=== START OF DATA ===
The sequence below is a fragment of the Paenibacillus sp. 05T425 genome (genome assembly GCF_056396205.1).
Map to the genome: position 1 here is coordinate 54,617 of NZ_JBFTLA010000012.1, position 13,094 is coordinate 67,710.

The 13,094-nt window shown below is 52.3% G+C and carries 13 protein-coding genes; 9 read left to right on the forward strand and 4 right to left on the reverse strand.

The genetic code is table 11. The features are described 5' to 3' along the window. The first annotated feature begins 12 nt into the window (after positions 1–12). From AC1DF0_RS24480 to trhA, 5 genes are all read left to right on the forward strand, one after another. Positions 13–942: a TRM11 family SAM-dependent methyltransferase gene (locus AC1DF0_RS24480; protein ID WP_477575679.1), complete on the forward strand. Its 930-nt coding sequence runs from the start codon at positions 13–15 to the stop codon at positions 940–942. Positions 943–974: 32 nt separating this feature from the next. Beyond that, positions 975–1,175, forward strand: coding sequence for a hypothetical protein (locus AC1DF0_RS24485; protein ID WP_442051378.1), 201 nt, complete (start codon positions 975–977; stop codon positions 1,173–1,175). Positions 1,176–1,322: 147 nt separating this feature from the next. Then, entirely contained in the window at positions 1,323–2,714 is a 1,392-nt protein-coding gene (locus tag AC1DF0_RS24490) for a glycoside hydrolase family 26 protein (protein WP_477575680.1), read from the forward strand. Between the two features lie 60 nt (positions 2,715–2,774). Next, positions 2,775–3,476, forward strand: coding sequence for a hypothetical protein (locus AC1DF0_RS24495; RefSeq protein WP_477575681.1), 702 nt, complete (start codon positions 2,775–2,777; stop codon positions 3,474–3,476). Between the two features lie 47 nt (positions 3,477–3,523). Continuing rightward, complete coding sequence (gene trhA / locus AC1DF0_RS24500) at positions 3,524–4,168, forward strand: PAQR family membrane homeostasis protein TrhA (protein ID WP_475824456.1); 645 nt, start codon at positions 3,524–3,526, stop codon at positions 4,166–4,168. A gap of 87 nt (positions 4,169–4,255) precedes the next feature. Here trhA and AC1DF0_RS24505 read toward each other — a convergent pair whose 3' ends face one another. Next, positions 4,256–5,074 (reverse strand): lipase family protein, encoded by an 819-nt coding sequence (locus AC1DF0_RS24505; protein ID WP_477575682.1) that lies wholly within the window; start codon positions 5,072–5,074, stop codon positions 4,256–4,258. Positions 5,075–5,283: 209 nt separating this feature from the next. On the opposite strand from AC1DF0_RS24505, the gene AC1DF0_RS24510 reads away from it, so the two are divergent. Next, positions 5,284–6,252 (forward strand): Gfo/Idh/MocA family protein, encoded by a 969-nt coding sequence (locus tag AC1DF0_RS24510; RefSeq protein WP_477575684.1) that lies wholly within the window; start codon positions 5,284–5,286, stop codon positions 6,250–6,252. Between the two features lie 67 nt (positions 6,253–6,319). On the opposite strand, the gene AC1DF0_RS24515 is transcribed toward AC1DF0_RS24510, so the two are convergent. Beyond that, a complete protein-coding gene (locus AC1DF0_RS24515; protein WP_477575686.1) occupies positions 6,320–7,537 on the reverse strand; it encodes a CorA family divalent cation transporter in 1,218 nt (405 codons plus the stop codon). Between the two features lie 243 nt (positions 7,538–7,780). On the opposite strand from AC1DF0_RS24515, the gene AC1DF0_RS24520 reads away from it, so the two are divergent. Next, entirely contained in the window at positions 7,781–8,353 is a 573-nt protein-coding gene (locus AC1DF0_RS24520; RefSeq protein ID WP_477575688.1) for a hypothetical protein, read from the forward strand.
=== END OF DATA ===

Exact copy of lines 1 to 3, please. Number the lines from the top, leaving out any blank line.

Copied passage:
The sequence below is a fragment of the Paenibacillus sp. 05T425 genome (genome assembly GCF_056396205.1).
Map to the genome: position 1 here is coordinate 54,617 of NZ_JBFTLA010000012.1, position 13,094 is coordinate 67,710.

The 13,094-nt window shown below is 52.3% G+C and carries 13 protein-coding genes; 9 read left to right on the forward strand and 4 right to left on the reverse strand.